Morrissey set forth four significant factors the presence or absence of which should determine corporate tax status or not. They are: continuity of life, limited liability, centralized management, and transferability of interests. The case at bar, when analyzed in terms of these four factors presents a stronger case for corporate tax status than was presented in Kintner, Galt, and Foreman. The charter of GOAPA provides for perpetual existence. The stockholders of GOAPA by virtue of the provisions of Chapter 621.13 of the Florida Statutes, F.S.A., have sharply limited liability. Their liability differs from the liability of a stockholder in any other corporation only in that each is personally liable for negligent or wrongful acts performed by him or by any employee under his direct supervision or control. Shareholder liability in the Kintner, Galt, and Foreman cases was unlimited. Centralized management in GOAPA is identical to that in Kintner, Galt and Foreman. In each case there was either an Executive Committee, Board of Directors, or Board of Governors that managed the affairs of the associates. No special significance can be attached to the fact that Drs. Gregory and Kurzner were both stockholders and Board members. This situation is found in the myriad general corporations in Florida which number only one or two stockholders. Stock in GOAPA is transferable, but only to another licensed physician and only with the consent of the majority of the stockholders. A similar limitation upon transferability is found in Galt and Foreman. In Kintner, the interests of the members were non-assignable. Notwithstanding the limitation that is present in the case at bar, the ability to transfer interests without disturbing continuity of the enterprise and the ability to issue interests to large numbers of participants is not affected. It is the latter factor and not the presence or absence of limitations on transferability per se that is important. Indeed, the limitation involved herein provides the very cornerstone for assuring that no one but a member of the profession be he doctor, attorney, certified public accountant, or otherwise, can exercise a voice in the policy of the organization. To permit a non-professional person to exercise a voice in policy may well be unethical in most professions.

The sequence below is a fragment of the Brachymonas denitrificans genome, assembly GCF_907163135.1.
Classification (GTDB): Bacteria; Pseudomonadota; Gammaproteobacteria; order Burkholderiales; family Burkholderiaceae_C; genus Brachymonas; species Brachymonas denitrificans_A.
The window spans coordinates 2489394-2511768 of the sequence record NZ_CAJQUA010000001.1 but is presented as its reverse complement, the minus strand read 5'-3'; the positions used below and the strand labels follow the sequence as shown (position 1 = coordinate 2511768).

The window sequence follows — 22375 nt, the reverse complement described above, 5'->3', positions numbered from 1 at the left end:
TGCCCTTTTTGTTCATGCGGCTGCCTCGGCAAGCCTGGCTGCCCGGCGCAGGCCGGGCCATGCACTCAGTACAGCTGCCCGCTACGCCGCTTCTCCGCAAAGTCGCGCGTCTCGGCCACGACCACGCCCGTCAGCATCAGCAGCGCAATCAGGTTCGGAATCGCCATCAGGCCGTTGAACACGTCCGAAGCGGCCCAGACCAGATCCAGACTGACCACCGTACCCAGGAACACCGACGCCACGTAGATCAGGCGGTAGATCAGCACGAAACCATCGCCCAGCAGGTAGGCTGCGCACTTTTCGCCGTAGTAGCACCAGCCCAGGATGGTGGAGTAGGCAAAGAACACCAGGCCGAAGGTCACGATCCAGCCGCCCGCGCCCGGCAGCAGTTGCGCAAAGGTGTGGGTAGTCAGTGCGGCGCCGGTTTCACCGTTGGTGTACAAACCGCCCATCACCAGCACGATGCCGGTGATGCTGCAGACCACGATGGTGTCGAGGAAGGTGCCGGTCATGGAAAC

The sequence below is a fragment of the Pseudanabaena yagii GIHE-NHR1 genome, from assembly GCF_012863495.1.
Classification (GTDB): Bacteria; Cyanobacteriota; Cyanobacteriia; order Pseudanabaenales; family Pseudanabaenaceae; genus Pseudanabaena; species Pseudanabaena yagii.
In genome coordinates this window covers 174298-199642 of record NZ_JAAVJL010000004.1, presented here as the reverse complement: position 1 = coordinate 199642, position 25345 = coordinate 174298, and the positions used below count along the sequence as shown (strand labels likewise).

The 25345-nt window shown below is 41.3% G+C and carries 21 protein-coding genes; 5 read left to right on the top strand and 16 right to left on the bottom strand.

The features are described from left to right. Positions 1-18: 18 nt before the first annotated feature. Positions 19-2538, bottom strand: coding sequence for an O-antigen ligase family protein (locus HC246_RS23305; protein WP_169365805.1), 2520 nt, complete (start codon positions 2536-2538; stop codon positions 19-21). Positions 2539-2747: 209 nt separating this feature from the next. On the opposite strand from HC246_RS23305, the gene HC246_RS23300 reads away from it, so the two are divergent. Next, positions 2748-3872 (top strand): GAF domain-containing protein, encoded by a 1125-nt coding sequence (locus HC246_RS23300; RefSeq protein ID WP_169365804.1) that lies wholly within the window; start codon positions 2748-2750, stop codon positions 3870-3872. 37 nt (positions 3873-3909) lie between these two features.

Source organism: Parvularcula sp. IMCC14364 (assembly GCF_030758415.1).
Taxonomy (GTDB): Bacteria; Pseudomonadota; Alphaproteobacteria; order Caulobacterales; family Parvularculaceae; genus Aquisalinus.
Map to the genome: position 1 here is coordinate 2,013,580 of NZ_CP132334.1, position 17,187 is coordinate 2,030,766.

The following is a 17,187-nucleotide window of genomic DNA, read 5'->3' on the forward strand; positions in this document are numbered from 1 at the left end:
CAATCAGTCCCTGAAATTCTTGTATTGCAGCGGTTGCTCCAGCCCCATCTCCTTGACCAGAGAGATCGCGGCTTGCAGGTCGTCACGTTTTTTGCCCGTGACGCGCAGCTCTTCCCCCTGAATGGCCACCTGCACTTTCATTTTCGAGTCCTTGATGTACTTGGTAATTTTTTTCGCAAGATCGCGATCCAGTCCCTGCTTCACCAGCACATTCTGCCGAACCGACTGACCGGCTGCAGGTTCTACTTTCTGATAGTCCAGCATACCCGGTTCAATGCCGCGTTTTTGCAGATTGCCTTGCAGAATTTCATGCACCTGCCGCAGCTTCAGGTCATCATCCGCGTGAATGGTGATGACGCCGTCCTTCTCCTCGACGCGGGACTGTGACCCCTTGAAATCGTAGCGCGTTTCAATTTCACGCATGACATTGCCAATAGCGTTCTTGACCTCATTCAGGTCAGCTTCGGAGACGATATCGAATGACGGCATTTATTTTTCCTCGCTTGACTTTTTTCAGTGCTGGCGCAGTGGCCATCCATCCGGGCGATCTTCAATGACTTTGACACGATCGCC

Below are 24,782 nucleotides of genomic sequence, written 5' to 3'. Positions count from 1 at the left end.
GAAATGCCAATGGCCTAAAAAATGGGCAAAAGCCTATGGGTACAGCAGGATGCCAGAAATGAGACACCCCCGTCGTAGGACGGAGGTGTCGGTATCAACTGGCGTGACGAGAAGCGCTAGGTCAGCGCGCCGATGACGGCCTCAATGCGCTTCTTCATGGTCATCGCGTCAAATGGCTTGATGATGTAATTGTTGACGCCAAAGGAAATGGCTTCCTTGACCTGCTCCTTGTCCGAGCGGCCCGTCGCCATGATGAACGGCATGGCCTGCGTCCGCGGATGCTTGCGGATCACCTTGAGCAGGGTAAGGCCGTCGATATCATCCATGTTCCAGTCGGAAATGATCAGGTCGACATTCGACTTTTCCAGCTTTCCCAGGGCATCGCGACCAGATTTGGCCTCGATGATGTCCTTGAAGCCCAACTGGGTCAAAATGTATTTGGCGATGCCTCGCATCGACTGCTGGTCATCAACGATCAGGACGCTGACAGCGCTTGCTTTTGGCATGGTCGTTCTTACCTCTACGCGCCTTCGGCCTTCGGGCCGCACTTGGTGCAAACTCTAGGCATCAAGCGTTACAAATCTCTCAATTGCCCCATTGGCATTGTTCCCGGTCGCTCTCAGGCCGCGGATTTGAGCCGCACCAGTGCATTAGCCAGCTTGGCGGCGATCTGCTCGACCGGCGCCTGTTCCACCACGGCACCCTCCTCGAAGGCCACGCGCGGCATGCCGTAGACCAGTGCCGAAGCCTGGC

The Court, having entered its findings of fact and conclusions of law, hereby
Orders and adjudges that final judgment shall be entered in favor of the plaintiff-taxpayers. Counsel for plaintiffs shall submit a proposed final judgment within fifteen days from the date of this order.